https://leoadambiga.com/2016/09/29/thoughts-on-rece…k-sports-legends/

 

Marlin Briscoe
  • MATT DIXON/THE WORLD-HERALD

From left, Bob Gibson, Marlin Briscoe, Johnny Rodgers and Ron Boone pose for a picture during a special dinner “An Evening With the Magician” honoring Marlin Briscoe at Baxter Arena on Thursday.

 

Marlin Briscoe: The Magician Finally Gets His Due

https://leoadambiga.com/2016/12/27/marlin-briscoe-t…lly-gets-his-due/

UPDATE TO: Marlin Briscoe finally getting his due

https://leoadambiga.com/2016/09/20/marlin-briscoe-f…-getting-his-due/

Marlin Briscoe: Still making history

https://leoadambiga.com/2016/12/10/marlin-briscoe-n…-of-fame-be-next/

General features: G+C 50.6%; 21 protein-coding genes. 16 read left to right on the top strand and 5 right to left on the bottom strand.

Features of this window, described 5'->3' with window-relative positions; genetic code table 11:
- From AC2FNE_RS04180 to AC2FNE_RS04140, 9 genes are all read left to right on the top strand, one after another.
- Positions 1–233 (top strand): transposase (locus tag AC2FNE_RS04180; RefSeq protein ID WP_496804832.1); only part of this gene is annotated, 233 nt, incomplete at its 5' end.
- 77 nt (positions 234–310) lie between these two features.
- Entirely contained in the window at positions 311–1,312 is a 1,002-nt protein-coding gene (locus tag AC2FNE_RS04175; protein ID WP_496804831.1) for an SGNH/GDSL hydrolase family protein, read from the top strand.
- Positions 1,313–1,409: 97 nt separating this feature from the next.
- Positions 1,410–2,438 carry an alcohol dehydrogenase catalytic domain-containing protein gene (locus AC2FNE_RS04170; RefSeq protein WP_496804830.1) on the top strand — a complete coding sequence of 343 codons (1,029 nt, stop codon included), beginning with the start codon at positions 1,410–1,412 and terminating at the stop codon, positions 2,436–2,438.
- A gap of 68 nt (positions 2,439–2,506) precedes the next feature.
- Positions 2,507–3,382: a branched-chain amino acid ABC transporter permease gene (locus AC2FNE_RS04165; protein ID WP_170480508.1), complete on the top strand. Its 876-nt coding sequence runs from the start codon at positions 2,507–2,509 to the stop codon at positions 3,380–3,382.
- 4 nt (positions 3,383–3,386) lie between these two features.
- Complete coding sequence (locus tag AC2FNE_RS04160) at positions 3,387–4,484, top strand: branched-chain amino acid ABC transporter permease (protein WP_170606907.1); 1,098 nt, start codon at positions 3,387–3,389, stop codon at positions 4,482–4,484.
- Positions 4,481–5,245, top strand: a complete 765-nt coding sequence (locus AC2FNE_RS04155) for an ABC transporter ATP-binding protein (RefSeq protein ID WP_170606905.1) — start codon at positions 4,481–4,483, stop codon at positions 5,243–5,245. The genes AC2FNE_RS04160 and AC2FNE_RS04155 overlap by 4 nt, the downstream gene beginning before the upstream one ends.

Marlin Briscoe – An Appreciation

https://leoadambiga.com/2016/05/13/marlin-briscoe-an-appreciation

 

Pad man Esau Dieguez gets world champ Terence Crawford ready

https://leoadambiga.com/2015/04/25/pad-man-esau-die…e-crawford-ready

Some thoughts on the HBO documentary “My Fight” about Terence Crawford

https://leoadambiga.com/2016/07/12/some-thoughts-on…terence-crawford

Omaha warrior Terence Crawford wins again but his greatest fight may be internal

https://leoadambiga.com/2017/05/21/omaha-warrior-te…-may-be-internal

Terence “Bud” Crawford is Nebraska’s most impactful athlete of all-time

https://leoadambiga.com/2016/12/09/terence-bud-craw…lete-of-all-time/

Terence_CrAWFORD_MEDIA_DAY_POSE (720x508)

©Photo by Mikey Williams/Top Rank

TERENCE CRAWFORD STAMPS HIS PLACE AMONG OMAHA GREATS

https://leoadambiga.com/2016/02/24/terence-crawford…ong-omaha-greats